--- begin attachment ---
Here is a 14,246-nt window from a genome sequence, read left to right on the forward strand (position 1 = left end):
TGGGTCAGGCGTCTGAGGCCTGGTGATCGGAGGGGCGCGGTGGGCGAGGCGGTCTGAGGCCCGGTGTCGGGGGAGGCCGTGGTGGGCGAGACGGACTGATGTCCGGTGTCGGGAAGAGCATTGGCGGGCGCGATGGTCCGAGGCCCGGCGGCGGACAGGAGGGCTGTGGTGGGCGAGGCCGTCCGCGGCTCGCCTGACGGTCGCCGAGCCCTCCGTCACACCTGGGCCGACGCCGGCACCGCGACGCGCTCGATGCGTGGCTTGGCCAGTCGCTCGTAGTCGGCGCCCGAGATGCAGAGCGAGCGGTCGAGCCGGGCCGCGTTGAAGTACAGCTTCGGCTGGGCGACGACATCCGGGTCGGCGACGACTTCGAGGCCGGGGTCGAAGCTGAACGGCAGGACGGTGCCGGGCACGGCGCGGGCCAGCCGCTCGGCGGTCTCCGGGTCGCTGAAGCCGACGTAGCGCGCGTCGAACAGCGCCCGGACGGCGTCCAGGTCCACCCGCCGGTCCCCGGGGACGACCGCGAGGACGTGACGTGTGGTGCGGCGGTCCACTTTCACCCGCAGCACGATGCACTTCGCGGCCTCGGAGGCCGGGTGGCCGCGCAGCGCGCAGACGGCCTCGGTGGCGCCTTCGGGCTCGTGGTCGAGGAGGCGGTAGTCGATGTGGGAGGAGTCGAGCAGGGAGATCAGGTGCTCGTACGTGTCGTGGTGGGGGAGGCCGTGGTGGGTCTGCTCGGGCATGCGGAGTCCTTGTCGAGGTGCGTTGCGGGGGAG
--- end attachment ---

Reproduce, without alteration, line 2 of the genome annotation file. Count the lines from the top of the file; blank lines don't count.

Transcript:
TGGGTCAGGCGTCTGAGGCCTGGTGATCGGAGGGGCGCGGTGGGCGAGGCGGTCTGAGGCCCGGTGTCGGGGGAGGCCGTGGTGGGCGAGACGGACTGATGTCCGGTGTCGGGAAGAGCATTGGCGGGCGCGATGGTCCGAGGCCCGGCGGCGGACAGGAGGGCTGTGGTGGGCGAGGCCGTCCGCGGCTCGCCTGACGGTCGCCGAGCCCTCCGTCACACCTGGGCCGACGCCGGCACCGCGACGCGCTCGATGCGTGGCTTGGCCAGTCGCTCGTAGTCGGCGCCCGAGATGCAGAGCGAGCGGTCGAGCCGGGCCGCGTTGAAGTACAGCTTCGGCTGGGCGACGACATCCGGGTCGGCGACGACTTCGAGGCCGGGGTCGAAGCTGAACGGCAGGACGGTGCCGGGCACGGCGCGGGCCAGCCGCTCGGCGGTCTCCGGGTCGCTGAAGCCGACGTAGCGCGCGTCGAACAGCGCCCGGACGGCGTCCAGGTCCACCCGCCGGTCCCCGGGGACGACCGCGAGGACGTGACGTGTGGTGCGGCGGTCCACTTTCACCCGCAGCACGATGCACTTCGCGGCCTCGGAGGCCGGGTGGCCGCGCAGCGCGCAGACGGCCTCGGTGGCGCCTTCGGGCTCGTGGTCGAGGAGGCGGTAGTCGATGTGGGAGGAGTCGAGCAGGGAGATCAGGTGCTCGTACGTGTCGTGGTGGGGGAGGCCGTGGTGGGTCTGCTCGGGCATGCGGAGTCCTTGTCGAGGTGCGTTGCGGGGGAG